In my short career of teaching I have adopted many titles: Miss Jen, Miss B., Miss Baillargeon (or some attempt at trying to pronounce Baillargeon), but now I am Jennifer Teacher. Every morning when I walk into the school grounds, I am greeted by swarms of students who are eager to say my name in their best English. They are always smiling, bouncing around, and running up to me as soon as I step into the door. I’m sure this won’t last more than a week, but when I come into school still half asleep each morning, their smiles are contagious and they remind me of what my purpose is here.
When I am greeted, the conversation typically goes something like this:
Student: Hello, Jenniper teacher. (there is no /f/ in Korean)
Me: Hello. How are you?
Student: (shyly) I’m fine. (giggles and runs away)
Normally this is the extent of a conversation. Sometimes you do not even get past “How are you?” Today I was delighted to have a student come up to me, say hello, answer my questions, and proceed to ask me questions. This is my goal for all of my students this year.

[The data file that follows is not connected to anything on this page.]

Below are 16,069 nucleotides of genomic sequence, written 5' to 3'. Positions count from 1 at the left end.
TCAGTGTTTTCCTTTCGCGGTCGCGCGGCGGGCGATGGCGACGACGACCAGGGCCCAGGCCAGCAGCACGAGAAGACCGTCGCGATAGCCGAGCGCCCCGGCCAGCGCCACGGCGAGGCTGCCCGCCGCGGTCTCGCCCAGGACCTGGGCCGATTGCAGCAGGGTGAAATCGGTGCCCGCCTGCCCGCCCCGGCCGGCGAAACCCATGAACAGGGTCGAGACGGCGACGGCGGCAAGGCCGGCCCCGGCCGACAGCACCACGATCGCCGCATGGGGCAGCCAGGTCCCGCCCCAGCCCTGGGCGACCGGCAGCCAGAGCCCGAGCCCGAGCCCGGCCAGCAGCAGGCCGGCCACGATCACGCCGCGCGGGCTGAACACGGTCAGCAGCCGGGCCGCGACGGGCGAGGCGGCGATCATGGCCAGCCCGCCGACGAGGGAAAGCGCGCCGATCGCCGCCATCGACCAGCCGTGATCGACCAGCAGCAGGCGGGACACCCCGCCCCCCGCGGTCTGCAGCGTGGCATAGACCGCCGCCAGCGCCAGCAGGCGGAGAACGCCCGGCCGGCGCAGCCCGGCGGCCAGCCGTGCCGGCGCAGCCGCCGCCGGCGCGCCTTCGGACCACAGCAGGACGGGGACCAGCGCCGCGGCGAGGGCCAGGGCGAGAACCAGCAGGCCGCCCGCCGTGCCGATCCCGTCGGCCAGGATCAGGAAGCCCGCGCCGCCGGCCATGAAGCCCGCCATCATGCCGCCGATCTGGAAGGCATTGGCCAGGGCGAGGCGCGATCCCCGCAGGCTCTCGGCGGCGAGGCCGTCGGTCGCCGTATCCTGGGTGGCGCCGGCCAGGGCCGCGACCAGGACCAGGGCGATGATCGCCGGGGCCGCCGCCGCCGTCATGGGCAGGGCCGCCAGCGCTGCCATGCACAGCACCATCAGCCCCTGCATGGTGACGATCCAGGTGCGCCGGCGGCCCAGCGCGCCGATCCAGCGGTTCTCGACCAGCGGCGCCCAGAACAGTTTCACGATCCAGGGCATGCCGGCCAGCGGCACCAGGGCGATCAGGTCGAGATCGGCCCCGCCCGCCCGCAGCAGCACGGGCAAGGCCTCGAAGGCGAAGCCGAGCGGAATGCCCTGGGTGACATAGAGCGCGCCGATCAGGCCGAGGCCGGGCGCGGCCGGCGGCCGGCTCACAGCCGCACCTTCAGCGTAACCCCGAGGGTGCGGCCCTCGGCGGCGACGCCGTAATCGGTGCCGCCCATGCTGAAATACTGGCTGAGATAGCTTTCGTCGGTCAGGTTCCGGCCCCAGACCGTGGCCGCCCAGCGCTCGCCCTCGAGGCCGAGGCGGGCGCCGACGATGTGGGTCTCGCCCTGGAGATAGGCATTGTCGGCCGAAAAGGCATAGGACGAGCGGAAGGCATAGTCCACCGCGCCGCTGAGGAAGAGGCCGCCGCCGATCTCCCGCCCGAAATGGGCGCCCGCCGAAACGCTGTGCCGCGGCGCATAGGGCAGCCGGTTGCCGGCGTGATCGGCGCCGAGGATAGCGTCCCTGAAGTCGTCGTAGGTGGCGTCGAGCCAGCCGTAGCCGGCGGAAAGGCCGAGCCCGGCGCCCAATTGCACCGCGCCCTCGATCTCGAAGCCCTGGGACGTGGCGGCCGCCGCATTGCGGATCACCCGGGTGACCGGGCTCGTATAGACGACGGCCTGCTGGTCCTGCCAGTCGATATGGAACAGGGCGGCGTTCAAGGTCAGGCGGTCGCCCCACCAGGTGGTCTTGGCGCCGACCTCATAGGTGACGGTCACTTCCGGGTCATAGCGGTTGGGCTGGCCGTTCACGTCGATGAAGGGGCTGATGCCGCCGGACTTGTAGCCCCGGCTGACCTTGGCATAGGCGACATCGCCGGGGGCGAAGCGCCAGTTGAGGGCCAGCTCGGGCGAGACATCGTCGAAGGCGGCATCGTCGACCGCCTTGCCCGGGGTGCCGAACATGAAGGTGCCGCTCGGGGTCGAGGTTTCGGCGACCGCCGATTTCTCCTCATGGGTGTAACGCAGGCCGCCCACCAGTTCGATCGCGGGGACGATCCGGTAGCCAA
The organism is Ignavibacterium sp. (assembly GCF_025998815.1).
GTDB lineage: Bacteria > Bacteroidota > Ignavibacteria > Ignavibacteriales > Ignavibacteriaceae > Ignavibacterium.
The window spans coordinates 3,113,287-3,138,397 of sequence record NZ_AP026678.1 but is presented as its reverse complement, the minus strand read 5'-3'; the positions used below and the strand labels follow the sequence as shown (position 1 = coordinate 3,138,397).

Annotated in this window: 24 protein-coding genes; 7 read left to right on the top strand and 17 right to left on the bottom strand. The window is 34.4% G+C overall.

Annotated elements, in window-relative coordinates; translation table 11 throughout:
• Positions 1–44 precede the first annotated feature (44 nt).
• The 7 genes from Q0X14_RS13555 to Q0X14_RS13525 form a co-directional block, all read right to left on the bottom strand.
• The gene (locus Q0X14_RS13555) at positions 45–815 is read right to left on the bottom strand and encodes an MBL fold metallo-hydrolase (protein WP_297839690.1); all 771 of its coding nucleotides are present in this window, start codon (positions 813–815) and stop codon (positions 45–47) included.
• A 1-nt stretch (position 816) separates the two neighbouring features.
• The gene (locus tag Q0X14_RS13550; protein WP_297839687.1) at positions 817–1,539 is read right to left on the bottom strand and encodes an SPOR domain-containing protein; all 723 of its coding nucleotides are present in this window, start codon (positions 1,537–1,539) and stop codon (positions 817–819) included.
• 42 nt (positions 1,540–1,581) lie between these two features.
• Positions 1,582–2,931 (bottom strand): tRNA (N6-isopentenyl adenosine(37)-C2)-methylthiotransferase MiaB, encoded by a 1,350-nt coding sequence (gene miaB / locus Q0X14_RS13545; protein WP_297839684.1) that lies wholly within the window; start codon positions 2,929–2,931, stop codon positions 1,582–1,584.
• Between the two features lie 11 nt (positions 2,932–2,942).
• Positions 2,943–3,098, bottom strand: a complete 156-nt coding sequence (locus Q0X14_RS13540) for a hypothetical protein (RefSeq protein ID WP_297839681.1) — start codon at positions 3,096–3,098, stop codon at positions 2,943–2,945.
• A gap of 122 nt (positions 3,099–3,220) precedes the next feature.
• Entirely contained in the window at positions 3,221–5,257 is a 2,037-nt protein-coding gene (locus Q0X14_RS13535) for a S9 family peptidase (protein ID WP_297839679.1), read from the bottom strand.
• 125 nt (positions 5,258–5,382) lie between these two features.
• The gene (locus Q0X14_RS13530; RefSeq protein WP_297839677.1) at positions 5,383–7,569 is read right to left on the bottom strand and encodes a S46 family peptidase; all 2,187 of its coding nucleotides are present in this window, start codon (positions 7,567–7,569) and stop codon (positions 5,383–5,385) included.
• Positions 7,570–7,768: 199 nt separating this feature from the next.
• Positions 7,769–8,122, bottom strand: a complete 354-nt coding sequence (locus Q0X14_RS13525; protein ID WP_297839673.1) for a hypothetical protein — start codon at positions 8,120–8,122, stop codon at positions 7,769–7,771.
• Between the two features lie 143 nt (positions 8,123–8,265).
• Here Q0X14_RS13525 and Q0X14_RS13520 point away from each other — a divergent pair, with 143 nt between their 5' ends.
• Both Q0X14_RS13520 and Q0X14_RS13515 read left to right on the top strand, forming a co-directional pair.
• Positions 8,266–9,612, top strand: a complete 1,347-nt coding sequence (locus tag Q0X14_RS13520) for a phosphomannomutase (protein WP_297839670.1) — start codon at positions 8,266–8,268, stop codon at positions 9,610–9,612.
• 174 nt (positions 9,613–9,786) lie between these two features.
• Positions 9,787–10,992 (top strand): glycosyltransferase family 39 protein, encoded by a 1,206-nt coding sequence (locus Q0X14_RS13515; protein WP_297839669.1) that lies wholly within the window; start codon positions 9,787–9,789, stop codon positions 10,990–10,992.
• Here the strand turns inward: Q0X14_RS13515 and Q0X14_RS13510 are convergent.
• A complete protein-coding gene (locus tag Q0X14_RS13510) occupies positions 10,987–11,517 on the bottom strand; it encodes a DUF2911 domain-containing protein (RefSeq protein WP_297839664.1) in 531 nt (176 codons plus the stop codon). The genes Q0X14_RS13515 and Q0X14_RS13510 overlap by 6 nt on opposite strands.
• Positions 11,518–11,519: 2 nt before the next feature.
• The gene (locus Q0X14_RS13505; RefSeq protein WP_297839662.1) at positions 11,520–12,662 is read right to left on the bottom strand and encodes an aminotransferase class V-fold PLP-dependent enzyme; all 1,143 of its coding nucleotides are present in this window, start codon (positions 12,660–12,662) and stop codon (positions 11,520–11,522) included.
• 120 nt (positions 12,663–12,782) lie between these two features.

My grade 5 afterschool group has a hard time speaking English, but yesterday I discovered they are able to read and write very fluently. I know that they have the skills to speak but now I have to figure out what ways work best. I wish they could understand that I am in the exact same position as them, except worse. I am also trying to learn a new language, but I cannot simply rely on my English in most cases. My first goal is to learn my students’ names who are in my afterschool classes. I have about 12 in one class and 10 in another. I had the students make nametags earlier this week so I am hoping that soon I will not need to rely on these nametags. The students find it funny when I pronounce their names and I hope that shows them that I am also learning and in a very similar boat as them.
It’s very rainy and I am getting over my cold so I feel like I am going to fall asleep. Might be able to get away with a nap before my next class at 4…